Employers have historically taken an adversarial approach to workers’ compensation claims even though the law is on the employee’s side. It makes sense to immediately engage the injured employee and set the expectations for recovery. This is part of the overall strategy to create a claims handling “team” that will align with the core competencies of the business environment. Setting the team line-up to implement an active approach to claims management will be a game changer.
As an employer, here’s an outline of what this would look like:
- Identify your team members; business unit manager, risk manager, safety professional, claims examiner manager, claims examiner, medical director, healthcare providers, nurse case manager, legal counsel and medical fitness consultant.
- Have a prominent seat at the workers’ compensation round table, whether you are fully insured or a self-insured employer.
- Know the workers’ compensation claim life cycle and your role in influencing outcomes.
- Be sure the claim examiners on your files know and understand the employer’s risk management goals and objectives.
- Have essential job functions (EJFs) for all positions readily accessible for the healthcare professionals and claims examiner.
- Perform quarterly claim review meetings on all open and recently closed claims. The meetings should include your entire workers’ comp team, so discussions can progress around treating the whole person and not just the affected body part. Remember, at some point a body part adds to the potentially new claim of cumulative trauma.
- As the employer, limit the claim examiner case load to 100 claims or less per examiner. This allows for more in-depth understanding of claim resolution solutions in addition to claims handling by regulatory deadlines.
- Make sure your insurance broker supports your desire to incorporate a medical aftercare program managed by a medical fitness organization that understands the workers’ compensation process and your strategic claims management system.
Savvy Health Solutions has worked strategically with employers as part of their claims management team and addresses the whole person by focusing on improving overall strength and flexibility, postural responsiveness to activities of daily living and a motivational element that embeds the components of the program into sustainable lifestyle changes. Savvy has found that, the sooner an employee begins the program, the quicker the employee is returned to full duties, and the claim is closed:
- The safety person, now having a more comprehensive understanding of musculoskeletal issues, can revisit the company’s job hazard analysis for accuracy and completeness. This technique breaks each job down into individual tasks to identify hazards and focuses on the worker, the task, the tools and the work environment. The analysis is also a key component for compliance with OSHA’s injury and illness prevention program requirements.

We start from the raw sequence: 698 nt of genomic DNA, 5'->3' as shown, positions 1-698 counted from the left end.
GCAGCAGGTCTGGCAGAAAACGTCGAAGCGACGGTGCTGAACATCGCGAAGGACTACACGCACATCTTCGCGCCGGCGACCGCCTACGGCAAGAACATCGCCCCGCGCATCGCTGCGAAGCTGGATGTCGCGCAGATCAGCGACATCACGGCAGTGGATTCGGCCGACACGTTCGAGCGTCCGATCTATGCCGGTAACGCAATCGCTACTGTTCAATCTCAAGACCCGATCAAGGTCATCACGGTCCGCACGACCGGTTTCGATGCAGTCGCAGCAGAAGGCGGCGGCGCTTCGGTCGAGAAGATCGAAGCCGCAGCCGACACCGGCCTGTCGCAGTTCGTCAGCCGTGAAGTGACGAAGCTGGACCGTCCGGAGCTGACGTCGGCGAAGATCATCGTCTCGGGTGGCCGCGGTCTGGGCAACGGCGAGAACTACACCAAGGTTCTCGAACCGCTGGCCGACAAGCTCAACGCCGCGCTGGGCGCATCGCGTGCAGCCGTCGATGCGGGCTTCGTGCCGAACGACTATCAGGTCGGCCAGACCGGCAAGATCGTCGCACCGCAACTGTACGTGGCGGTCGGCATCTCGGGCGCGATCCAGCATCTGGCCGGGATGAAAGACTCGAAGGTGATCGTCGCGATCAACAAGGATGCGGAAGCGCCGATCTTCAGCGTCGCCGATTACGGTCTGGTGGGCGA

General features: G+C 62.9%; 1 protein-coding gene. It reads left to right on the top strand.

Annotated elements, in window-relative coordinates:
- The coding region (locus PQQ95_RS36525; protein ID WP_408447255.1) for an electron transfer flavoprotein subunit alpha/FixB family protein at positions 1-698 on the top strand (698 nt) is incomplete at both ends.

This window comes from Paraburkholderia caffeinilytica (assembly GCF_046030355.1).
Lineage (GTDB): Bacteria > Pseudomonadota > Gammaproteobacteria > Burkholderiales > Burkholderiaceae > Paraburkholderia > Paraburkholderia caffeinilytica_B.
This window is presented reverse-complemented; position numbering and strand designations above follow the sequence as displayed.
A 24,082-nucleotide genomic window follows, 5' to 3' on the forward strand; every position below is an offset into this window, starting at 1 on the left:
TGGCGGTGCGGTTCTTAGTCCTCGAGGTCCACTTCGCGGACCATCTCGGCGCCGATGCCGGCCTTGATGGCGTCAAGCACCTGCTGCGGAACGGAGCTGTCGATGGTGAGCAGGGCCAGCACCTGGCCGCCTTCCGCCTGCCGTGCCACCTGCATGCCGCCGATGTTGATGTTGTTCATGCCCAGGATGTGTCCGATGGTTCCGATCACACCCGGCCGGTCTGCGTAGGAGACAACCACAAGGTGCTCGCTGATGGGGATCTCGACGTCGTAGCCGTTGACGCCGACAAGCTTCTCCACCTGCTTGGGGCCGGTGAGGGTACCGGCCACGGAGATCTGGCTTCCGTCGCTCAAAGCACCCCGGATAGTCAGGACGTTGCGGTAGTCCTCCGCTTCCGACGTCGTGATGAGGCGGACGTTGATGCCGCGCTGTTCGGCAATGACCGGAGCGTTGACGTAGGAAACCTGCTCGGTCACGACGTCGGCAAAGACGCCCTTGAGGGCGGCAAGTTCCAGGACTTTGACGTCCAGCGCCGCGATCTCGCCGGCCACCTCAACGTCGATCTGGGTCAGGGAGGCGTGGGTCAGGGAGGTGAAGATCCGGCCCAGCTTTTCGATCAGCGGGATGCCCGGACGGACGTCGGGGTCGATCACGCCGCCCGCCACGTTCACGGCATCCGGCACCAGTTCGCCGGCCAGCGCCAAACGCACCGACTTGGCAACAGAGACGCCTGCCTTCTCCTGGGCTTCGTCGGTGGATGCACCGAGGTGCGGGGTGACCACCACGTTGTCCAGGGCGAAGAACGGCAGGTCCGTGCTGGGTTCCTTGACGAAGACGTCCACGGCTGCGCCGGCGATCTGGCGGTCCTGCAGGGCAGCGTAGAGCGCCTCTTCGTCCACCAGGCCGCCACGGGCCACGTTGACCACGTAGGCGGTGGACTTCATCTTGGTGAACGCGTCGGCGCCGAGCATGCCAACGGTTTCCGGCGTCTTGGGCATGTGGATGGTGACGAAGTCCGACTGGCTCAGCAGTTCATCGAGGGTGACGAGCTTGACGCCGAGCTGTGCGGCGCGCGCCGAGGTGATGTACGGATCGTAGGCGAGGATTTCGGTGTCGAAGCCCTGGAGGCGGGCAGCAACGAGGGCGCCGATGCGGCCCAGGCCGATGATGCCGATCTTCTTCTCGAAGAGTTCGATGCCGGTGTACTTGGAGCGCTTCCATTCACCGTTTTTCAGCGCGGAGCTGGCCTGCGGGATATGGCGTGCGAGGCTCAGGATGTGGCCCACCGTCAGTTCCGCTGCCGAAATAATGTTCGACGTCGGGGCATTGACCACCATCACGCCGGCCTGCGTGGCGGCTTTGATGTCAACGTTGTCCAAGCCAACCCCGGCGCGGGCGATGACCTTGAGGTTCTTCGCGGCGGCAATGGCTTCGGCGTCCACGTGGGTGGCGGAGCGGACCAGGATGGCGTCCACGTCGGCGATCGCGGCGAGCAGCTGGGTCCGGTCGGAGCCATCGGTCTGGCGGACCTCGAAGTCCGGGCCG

- The claims examiner is educated on the work environment. With fewer claims to handle, the examiner can spend extra time on the job to better understand the work environment from an employee’s perspective. Essential job functions and job hazard analysis have more meaning once seen in action. Claims examiners will begin to understand how people do the work, in addition to meeting the expectations of the Department of Workers’ Compensation in managing a claim.
- A team approach helps the claims examiner to think more like a business person. Outside consultants, like Savvy Health Solutions, help the employer see a new way of claims resolution and prevention of further injuries.
- The effectiveness of the workers’ compensation team can be measured with metrics created as part of your annual insurance renewal process/contract or as part of your third party administrator contract renewal.
Too many internal silos and “leaving it to the claims experts” can run against a culture of treating employees with respect and dignity when injured. The employer needs to be the key stakeholder in the process, having the same key performance indicators (KPIs) for workers’ compensation as it is done for safety metrics and profitability.
This methodology is counterintuitive to the typical workers’ compensation claims handling structure. Success starts with the employer and involves every single team member, business unit manager, risk manager, safety professional, claims examiner manager, claims examiner, medical director, healthcare providers, nurse case manager, legal counsel, insurance agents and brokers and medical fitness consultants.
Developing a winning line-up with your team will improve your ability to control costs and reach a desired outcome for the employee first, and then the organization. Because when the injured employee recovers from his injury, restores normal function and improves quality of life, then everyone wins.